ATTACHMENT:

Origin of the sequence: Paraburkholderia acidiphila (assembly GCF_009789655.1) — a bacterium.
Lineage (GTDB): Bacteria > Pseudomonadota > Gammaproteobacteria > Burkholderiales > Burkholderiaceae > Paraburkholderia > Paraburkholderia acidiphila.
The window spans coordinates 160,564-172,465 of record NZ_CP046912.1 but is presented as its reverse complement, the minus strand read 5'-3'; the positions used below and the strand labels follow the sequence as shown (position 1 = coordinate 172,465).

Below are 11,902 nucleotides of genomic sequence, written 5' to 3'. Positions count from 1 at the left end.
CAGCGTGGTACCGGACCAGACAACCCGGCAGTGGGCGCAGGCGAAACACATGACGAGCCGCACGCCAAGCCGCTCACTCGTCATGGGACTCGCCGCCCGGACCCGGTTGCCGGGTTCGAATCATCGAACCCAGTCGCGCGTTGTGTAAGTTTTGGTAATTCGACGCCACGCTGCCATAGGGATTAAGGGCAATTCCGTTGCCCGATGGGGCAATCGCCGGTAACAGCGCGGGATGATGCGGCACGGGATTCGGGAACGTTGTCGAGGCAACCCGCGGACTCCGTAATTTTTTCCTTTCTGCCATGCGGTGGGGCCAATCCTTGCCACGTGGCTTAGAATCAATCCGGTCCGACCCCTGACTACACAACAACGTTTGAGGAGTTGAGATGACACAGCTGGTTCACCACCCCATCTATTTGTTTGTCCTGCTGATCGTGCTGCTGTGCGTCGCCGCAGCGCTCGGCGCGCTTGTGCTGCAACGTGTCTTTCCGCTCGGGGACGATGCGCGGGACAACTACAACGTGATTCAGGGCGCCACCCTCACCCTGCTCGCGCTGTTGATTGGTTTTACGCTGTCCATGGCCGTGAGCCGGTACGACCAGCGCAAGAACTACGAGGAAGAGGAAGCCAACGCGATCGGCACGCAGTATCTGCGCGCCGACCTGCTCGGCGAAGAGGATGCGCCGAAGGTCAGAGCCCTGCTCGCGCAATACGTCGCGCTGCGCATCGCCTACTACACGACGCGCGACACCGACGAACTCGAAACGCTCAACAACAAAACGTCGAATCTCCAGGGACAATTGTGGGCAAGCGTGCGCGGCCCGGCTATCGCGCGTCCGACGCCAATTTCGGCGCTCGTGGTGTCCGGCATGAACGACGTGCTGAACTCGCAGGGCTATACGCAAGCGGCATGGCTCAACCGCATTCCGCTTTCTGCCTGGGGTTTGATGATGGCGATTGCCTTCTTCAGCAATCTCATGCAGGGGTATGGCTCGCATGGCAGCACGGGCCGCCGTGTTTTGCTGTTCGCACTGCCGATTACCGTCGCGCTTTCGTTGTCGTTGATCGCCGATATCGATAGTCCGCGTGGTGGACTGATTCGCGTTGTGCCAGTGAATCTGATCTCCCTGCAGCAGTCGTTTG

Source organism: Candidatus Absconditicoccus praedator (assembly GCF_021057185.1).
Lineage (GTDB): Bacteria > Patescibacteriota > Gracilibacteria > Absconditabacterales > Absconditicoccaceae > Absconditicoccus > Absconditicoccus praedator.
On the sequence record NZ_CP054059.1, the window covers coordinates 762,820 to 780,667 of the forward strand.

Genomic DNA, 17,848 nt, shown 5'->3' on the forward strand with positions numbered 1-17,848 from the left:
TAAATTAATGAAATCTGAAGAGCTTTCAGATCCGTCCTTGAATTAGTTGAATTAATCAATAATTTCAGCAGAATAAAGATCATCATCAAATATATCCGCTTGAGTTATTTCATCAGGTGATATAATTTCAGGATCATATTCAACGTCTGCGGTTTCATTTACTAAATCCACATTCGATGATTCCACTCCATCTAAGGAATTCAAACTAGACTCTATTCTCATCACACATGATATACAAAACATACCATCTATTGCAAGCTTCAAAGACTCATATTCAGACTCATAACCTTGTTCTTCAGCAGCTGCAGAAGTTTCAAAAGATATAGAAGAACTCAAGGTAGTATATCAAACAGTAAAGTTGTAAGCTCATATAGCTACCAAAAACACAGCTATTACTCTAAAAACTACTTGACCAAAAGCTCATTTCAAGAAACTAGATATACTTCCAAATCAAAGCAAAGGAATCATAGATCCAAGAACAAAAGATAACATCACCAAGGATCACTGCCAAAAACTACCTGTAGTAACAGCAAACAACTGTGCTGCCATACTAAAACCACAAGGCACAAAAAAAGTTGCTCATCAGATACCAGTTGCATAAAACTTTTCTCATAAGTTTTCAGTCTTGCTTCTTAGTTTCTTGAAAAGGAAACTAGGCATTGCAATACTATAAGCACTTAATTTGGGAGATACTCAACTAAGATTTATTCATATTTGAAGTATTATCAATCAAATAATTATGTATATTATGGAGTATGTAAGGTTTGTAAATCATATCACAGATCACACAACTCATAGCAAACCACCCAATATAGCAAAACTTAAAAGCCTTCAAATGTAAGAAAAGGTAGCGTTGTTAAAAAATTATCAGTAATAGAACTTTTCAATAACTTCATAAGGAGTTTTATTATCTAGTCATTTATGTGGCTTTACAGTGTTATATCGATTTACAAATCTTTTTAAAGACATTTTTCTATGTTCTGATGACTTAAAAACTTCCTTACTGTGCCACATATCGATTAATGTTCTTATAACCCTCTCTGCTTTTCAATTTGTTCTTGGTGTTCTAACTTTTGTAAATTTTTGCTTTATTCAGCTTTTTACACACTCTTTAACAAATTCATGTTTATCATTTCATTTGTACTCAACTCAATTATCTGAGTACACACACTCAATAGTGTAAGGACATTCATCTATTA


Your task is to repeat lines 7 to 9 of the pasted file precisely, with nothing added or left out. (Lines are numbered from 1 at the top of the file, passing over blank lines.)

Lineage (GTDB): Bacteria > Patescibacteriota > Gracilibacteria > Absconditabacterales > Absconditicoccaceae > Absconditicoccus > Absconditicoccus praedator.
On the sequence record NZ_CP054059.1, the window covers coordinates 762,820 to 780,667 of the forward strand.

Genomic DNA, 17,848 nt, shown 5'->3' on the forward strand with positions numbered 1-17,848 from the left: